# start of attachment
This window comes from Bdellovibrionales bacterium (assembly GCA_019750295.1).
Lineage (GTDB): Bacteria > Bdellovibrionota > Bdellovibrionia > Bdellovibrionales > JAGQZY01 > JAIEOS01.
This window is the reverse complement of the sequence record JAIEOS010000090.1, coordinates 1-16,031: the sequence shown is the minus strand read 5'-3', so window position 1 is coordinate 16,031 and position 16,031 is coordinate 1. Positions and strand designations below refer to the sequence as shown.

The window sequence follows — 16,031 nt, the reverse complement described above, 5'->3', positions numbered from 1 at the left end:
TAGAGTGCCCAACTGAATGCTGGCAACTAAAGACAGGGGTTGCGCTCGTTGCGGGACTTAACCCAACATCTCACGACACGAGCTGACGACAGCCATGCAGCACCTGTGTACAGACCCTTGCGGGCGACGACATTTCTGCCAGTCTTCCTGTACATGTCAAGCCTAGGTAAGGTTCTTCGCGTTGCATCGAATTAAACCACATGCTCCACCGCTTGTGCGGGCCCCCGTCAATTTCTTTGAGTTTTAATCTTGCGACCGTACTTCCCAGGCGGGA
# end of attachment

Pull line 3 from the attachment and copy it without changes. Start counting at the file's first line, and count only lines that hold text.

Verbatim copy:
This window is the reverse complement of the sequence record JAIEOS010000090.1, coordinates 1-16,031: the sequence shown is the minus strand read 5'-3', so window position 1 is coordinate 16,031 and position 16,031 is coordinate 1. Positions and strand designations below refer to the sequence as shown.